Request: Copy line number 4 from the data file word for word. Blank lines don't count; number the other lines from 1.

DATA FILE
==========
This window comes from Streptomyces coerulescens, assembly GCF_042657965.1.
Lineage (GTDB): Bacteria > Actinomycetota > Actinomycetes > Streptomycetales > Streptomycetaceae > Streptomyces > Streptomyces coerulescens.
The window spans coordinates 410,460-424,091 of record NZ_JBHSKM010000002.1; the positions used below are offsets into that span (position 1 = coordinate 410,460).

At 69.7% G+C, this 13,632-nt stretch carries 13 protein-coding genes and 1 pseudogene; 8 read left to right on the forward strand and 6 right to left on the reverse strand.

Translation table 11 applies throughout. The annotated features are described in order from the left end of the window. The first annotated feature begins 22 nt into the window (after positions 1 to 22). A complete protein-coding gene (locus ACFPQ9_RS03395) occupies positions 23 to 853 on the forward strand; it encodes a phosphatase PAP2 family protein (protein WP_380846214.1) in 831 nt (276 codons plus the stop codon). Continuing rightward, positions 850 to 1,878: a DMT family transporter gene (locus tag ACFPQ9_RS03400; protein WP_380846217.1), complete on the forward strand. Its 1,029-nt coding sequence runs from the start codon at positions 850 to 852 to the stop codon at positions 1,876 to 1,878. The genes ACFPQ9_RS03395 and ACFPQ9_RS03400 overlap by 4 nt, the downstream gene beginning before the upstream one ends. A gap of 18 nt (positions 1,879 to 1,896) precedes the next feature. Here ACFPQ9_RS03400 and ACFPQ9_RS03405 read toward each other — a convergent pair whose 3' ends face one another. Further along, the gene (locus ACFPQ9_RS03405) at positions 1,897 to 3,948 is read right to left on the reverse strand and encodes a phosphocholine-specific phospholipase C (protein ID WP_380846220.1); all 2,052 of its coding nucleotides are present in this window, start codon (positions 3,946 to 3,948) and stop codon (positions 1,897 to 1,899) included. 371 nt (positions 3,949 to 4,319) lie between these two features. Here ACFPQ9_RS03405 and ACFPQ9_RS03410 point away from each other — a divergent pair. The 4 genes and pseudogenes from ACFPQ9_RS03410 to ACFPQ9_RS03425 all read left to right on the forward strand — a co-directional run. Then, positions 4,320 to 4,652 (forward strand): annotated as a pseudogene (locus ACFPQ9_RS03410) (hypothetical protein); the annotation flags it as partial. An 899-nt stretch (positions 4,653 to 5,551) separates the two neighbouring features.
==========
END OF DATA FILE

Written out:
At 69.7% G+C, this 13,632-nt stretch carries 13 protein-coding genes and 1 pseudogene; 8 read left to right on the forward strand and 6 right to left on the reverse strand.